Digital Companion to C. S. Peirce
Filtered by:
1892 | The Law of Mind | CP 6.102

In an article published in The Monist for January, 1891, I endeavored to show what ideas ought to form the warp of a system of philosophy, and particularly emphasized that of absolute chance. In the number of April, 1892, I argued further in favor of that way of thinking, which it will be convenient to christen tychism (from {tyché}, chance). A serious student of philosophy will be in no haste to accept or reject this doctrine; but he will see in it one of the chief attitudes which speculative thought may take, feeling that it is not for an individual, nor for an age, to pronounce upon a fundamental question of philosophy. That is a task for a whole era to work out. I have begun by showing that tychism must give birth to an evolutionary cosmology, in which all the regularities of nature and of mind are regarded as products of growth, and to a Schelling-fashioned idealism which holds matter to be mere specialized and partially deadened mind.

1893 | Evolutionary Love | CP 6.302

Three modes of evolution have thus been brought before us: evolution by fortuitous variation, evolution by mechanical necessity, and evolution by creative love. We may term them tychastic evolution, or tychasm, anancastic evolution, or anancasm, and agapastic evolution, or agapasm. The doctrines which represent these as severally of principal importance we may term tychasticism, anancasticism, and agapasticism. On the other hand the mere propositions that absolute chance, mechanical necessity, and the law of love are severally operative in the cosmos may receive the names of tychism, anancism, and agapism.

1897-8 | Abstracts of 8 Lectures | NEM 4:144

…tychism, or the doctrine that absolute chance plays a part in the universe

1898 | Cambridge Lectures on Reasoning and the Logic of Things: The Logic of Continuity | RLT 261; CP 6.202

Permit me further to say that I object to having my metaphysical system as a whole called Tychism. For although tychism does enter into it, it only enters as subsidiary to that which is really, as I regard it, the characteristic of my doctrine, namely, that I chiefly insist upon continuity, or Thirdness, and, in order to secure to thirdness its really commanding function, I find it indispensable fully [to] recognize that it is a third, and that Firstness, or chance, and Secondness, or Brute reaction, are other elements, without the independence of which Thirdness would not have anything upon which to operate. Accordingly, I like to call my theory Synechism, because it rests on the study of continuity.

1898 | Cambridge Lectures on Reasoning and the Logic of Things: The Logic of Continuity | RLT 260; CP 6.201

Let me here say one word about Tychism, or the doctrine that absolute chance is a factor of the universe. There is one class of objectors to it who are so impressed with what they have read in popular books about the triumphs of science that they really imagine that science has proved that the universe is regulated by law down to every detail. Such men are theologians, perhaps, or perhaps they have been brought up in surroundings where everything was so minutely regulated that they have come to believe that every tendency that exists at all in Nature must be carried to its furthest limit. Or, there is I know not what other explanation of their state of mind; but I do know one thing: they cannot be real students of physical science – they cannot be chemists, for example. They are wrong in their logic. But there is another class of objectors for whom I have more respect. They are shocked at the atheism of Lucretius and his great master. They do not perceive that that which offends them is not the Firstness in the swerving atoms, because they themselves are just as much advocates of Firstness as the ancient Atomists were. But what they cannot accept is the attribution of this firstness to things perfectly dead and material. Now I am quite with them there. I think too that whatever is First is ipso facto sentient.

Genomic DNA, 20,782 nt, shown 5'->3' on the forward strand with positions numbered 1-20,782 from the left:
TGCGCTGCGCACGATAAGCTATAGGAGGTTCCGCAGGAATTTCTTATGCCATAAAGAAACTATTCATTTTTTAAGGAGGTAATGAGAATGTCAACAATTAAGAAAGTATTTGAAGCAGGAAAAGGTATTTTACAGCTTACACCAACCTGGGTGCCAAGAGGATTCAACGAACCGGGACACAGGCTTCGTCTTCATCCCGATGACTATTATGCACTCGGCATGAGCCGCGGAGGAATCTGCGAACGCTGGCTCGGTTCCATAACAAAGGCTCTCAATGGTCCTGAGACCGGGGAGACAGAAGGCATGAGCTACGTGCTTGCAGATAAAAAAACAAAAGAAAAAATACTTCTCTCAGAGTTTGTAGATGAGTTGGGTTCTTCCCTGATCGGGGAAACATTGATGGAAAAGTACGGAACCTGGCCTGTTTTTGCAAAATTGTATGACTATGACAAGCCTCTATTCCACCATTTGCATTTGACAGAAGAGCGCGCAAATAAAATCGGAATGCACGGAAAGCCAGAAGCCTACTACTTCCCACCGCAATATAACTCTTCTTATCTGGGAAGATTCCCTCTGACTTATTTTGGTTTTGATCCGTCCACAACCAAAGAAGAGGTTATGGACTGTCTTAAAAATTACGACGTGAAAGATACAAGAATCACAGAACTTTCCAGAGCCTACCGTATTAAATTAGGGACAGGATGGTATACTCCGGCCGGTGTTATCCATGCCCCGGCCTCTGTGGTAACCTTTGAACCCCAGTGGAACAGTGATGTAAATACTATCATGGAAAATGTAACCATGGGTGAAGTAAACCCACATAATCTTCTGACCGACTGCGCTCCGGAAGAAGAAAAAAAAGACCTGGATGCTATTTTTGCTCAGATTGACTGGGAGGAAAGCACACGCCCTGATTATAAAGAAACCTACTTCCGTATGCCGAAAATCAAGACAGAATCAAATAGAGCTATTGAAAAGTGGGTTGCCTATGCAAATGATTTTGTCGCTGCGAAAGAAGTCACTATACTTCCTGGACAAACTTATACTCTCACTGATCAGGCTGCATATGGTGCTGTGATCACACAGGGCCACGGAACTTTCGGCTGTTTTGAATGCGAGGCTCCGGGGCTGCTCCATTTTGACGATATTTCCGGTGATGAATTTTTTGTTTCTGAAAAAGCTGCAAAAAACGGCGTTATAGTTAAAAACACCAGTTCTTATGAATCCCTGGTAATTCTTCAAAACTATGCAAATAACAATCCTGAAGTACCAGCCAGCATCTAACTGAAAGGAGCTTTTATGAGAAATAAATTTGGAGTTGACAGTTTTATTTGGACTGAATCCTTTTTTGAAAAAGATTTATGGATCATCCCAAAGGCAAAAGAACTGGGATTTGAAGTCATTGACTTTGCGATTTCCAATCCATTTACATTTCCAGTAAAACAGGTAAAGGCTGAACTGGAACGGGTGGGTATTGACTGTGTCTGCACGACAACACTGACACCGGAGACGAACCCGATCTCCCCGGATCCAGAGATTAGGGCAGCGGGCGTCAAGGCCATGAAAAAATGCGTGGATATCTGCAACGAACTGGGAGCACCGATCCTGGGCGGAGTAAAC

1904 | A Brief Intellectual Autobiography by Charles Sanders Peirce | Peirce, 1983, p. 68; MS [R] L107:12

In 1891-3, in the ‘Monist’ […], he outlined a hypothesis capable of being Subjected to inductive tests, which hypothesis, called tychism, was that the laws of nature, although real. are results of a process of evolution, and as such are not yet and never will be exactly fulfilled by the facts, which depart from the laws in the same way, although vastly less than, observations do.

1906 | Introduction to Existential Graphs and an Improvement on the Gamma Graphs [R] | CP 4.584

It is that synthesis of tychism and of pragmatism for which I long ago proposed the name, Synechism.

1907 | The Fourth Curiosity | CP 6.322

… absolute chance – pure tychism …

1907 | Pragmatism | MS [R] 319:16

When law rigidly acts, the equations of dynamics show that the variety in the result is precisely the variety in the conditions, and no more. But just as all observations of the results, however nice they may be, will be affected with errors, so we may suppose that in the facts themselves there are excessively smaller and yet existent variations from the regularity that the law calls for. If this occurs continually, it may be ever so minute and yet in billions of years may produce varieties. This is the cosmological and metaphysical hypothesis which, in articles of years gone by, I called tychism.